PORTLAND, Ore. — One of the prominent themes at Portland Trail Blazers media day on Monday was rookie power forward Caleb Swanigan.
Training camp officially opens Tuesday with the first practice of the season. But the Blazers have been in Portland, participating in informal workouts and scrimmages since the start of September. Multiple players mentioned Swanigan when asked to name a player who has impressed or surprised during the precamp workouts.
It wasn't guarded praise, either. Every player that mentioned the rookie forward did so with no hesitation.
"[Swanigan] is very impressive," said Blazers guard Damian Lillard. "He looks good. I was really impressed." When asked by a reporter if Swanigan could play right away, Lillard didn't hesitate.
"Yes," he said. "He's definitely good enough to play right now."
Blazers forward Maurice Harkless also praised his rookie teammate, singling out Swanigan as the player who impressed him most in precamp workouts.
Swanigan was drafted by the Blazers in June with the 26th overall pick after a strong sophomore season at Purdue, when he averaged 18.5 points and 12.5 rebounds per game. He starred for the Blazers in summer league, making the all-league team after averaging 16.1 points and 10.6 rebounds per game.
It begs the question: Could Swanigan earn the starting power forward position in training camp?
Last season's starter, Noah Vonleh, is hurt. An injured shoulder will keep him out four or five weeks, meaning he'll miss the first two weeks of the season. That position is up for grabs and will be one of the most interesting training camp position battles to watch.
Swanigan has competition. Ed Davis said Monday that he wants to start at power forward. Al-Farouq Aminu started 25 games last season and played 95 percent of his minutes at power forward. Meyers Leonard could compete for minutes there, though he mostly played center last season.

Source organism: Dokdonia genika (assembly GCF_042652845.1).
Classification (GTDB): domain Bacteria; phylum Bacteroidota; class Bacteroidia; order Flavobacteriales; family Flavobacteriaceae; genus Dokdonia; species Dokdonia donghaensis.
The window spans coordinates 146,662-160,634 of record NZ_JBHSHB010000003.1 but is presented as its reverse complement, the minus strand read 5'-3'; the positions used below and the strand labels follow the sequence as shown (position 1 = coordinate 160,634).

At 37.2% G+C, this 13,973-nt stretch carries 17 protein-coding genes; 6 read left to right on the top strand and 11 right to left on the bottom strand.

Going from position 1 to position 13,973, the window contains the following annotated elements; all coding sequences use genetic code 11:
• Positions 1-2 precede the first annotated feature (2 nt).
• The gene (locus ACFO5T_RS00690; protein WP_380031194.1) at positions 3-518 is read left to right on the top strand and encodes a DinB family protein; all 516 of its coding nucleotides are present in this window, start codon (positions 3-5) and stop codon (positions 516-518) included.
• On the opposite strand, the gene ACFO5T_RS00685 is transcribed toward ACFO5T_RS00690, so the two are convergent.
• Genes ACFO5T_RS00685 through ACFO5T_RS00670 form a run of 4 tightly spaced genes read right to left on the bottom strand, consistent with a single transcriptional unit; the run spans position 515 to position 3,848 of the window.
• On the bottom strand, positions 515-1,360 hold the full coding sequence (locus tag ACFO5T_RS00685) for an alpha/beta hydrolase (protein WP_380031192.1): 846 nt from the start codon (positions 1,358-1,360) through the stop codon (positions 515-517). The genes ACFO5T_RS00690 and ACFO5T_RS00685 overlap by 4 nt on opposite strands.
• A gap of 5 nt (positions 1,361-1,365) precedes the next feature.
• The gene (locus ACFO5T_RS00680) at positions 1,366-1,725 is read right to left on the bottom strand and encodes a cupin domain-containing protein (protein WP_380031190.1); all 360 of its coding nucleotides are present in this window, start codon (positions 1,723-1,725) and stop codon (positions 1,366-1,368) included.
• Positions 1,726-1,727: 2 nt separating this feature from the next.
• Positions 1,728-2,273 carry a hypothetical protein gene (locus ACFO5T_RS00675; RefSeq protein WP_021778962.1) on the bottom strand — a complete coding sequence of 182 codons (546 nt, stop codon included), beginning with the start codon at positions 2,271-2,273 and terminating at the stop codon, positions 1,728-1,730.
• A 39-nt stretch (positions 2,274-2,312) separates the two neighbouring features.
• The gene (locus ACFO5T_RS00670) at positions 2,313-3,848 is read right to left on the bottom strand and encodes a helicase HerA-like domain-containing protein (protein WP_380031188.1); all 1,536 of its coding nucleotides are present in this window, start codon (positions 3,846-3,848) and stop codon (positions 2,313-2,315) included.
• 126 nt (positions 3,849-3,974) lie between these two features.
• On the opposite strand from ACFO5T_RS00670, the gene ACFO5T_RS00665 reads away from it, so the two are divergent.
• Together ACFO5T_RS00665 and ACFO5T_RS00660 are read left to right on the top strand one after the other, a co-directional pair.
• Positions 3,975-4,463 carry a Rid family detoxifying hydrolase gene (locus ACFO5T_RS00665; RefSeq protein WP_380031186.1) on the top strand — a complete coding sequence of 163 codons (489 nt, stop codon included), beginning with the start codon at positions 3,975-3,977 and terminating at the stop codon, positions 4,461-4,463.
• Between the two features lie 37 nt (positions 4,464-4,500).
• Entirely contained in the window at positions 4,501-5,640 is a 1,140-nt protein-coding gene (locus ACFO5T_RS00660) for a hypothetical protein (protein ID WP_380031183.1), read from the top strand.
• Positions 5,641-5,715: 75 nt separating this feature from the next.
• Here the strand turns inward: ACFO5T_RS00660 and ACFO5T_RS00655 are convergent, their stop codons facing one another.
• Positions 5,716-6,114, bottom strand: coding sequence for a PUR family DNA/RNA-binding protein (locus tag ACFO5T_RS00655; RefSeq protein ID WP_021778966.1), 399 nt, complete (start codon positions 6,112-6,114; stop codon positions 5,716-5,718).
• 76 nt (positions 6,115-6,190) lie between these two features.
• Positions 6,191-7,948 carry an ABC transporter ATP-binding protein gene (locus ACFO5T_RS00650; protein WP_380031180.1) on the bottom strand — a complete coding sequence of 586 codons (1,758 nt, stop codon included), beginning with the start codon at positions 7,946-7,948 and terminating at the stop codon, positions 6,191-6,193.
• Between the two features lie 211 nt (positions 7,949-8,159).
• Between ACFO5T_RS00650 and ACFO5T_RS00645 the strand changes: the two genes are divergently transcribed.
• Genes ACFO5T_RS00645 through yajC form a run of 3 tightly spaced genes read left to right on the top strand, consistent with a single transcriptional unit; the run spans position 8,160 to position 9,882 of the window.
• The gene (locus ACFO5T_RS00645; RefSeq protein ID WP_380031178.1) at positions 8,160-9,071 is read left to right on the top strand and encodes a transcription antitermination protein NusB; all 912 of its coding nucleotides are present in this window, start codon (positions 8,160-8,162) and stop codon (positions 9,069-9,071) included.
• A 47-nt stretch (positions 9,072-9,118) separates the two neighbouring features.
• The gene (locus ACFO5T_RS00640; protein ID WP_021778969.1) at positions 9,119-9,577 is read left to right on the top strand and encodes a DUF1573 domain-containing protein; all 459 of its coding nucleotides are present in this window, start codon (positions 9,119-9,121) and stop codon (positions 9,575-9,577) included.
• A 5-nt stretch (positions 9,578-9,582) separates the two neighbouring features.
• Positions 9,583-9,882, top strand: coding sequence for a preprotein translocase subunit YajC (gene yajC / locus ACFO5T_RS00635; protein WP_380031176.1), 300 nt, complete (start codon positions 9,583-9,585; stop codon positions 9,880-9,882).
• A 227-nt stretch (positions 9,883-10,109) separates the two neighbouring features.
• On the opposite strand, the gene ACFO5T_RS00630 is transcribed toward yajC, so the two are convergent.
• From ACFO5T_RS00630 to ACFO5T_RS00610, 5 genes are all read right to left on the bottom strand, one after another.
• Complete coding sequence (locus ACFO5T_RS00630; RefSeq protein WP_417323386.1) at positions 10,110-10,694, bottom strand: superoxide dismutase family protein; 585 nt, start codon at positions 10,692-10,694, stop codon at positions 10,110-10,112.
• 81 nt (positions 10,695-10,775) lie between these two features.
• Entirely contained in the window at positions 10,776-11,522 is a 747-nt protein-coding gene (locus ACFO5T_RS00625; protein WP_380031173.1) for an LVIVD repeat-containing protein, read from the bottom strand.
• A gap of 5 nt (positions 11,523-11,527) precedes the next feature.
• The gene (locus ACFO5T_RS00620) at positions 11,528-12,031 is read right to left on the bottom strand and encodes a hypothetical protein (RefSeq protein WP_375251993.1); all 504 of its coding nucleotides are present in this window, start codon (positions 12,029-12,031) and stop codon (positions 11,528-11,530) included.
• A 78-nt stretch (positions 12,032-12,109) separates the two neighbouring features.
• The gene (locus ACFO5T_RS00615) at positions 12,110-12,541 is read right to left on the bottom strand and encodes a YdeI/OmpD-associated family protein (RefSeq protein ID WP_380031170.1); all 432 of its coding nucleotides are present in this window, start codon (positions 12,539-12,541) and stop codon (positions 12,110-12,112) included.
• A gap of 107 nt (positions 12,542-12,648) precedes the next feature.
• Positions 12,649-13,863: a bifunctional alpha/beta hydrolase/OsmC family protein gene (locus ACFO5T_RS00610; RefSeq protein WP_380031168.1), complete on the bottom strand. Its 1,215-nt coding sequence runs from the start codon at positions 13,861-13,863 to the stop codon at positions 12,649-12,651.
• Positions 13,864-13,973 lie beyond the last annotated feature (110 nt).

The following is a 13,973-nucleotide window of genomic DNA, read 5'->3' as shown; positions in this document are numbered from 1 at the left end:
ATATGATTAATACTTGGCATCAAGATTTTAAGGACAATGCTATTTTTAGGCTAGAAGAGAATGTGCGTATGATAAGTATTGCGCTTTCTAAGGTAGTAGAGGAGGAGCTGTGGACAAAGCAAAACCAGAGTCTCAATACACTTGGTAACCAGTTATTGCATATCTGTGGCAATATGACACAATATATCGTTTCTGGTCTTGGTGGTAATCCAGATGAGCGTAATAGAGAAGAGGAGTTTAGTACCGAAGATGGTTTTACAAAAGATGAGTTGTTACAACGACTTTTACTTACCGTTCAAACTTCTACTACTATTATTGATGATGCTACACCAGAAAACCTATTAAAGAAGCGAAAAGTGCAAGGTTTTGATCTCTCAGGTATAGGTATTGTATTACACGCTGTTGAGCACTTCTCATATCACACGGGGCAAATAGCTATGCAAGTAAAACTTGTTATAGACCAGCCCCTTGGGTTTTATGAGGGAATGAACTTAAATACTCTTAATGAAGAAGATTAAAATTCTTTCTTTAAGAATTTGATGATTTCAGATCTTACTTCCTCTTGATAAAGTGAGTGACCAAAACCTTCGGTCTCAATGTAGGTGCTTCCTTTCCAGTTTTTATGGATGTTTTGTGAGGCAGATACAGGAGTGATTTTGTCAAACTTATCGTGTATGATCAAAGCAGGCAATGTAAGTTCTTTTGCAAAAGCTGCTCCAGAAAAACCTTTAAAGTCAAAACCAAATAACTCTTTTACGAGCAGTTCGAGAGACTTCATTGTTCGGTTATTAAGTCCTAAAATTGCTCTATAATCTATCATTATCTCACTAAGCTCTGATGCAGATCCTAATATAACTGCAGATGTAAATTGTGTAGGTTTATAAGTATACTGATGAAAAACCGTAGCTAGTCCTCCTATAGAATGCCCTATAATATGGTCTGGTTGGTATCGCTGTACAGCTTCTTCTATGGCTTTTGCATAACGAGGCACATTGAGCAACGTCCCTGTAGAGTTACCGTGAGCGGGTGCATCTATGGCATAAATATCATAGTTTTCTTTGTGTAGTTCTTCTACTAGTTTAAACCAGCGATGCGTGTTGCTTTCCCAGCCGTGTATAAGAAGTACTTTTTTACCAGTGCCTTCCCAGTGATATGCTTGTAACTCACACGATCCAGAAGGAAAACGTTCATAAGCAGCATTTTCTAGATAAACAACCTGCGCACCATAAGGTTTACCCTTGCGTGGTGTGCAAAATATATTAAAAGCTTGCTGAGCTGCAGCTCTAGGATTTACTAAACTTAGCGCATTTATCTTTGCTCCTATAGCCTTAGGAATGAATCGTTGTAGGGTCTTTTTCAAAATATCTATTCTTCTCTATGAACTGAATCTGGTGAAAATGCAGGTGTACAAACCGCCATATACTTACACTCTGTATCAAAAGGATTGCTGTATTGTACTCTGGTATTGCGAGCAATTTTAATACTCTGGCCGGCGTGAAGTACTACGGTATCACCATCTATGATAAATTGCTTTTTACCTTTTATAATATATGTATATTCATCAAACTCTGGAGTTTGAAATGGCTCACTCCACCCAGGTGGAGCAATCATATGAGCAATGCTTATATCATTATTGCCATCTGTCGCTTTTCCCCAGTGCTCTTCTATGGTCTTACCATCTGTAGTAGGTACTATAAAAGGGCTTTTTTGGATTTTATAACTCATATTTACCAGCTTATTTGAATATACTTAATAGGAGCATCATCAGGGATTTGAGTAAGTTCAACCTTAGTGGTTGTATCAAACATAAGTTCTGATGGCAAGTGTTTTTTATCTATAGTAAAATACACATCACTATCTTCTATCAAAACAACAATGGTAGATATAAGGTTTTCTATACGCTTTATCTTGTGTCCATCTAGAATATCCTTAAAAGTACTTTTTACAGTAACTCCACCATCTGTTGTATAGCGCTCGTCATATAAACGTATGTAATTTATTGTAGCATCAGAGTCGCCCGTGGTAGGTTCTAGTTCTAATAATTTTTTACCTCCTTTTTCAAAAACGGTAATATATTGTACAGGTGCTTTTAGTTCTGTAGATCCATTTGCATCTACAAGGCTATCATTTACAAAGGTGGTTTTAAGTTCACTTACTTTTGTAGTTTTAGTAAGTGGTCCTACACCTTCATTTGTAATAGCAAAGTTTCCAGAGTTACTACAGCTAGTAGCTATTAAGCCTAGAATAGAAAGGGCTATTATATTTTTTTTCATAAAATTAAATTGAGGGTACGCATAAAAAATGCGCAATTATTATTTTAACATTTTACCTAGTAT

As for Swanigan, if he has his sights set on capturing the starting position in training camp, he's not sharing that information with others. When asked about his personal goals this season, he said his only goal is to outcompete everyone at practice Tuesday.
"Then I'll make another goal after Tuesday," he said.
Nurkic: "We are Bad Boys"
A noticeably slimmer and toned Jusuf Nurkic said he lost 34 or 35 pounds during the offseason. A report last week by CSNNW's Jason Quick said the Blazers starting center weighs 275 pounds now, down from 309 pounds last season.
Losing the weight should help Nurkic avoid so much wear and tear on his body, especially his knees and feet. When asked if he is concerned about losing strength at the same time he was losing the weight, Nurkic didn't mince words.
"It's sounds crazy, 34 pounds, but I'm still 270. I'm still a strong dude," he said.
Nurkic also said the Blazers need to get better on defense — he called the Blazers' defense last season "trash" — and get more tough.
"We are Bad Boys. When you come to Portland, you know it's not going to be easy," he said, adding that he wanted the Blazers to emulate the 2004 Detroit Pistons championship teams led by Chauncey Billups and Rasheed Wallace.
The Bad Boys are usually a reference to the Pistons teams from the late 1980s and early '90s with Isiah Thomas, Bill Laimbeer, Rick Mahorn, Dennis Rodman and Joe Dumars. But we'll give Nurkic a pass. He was born in 1994, after all.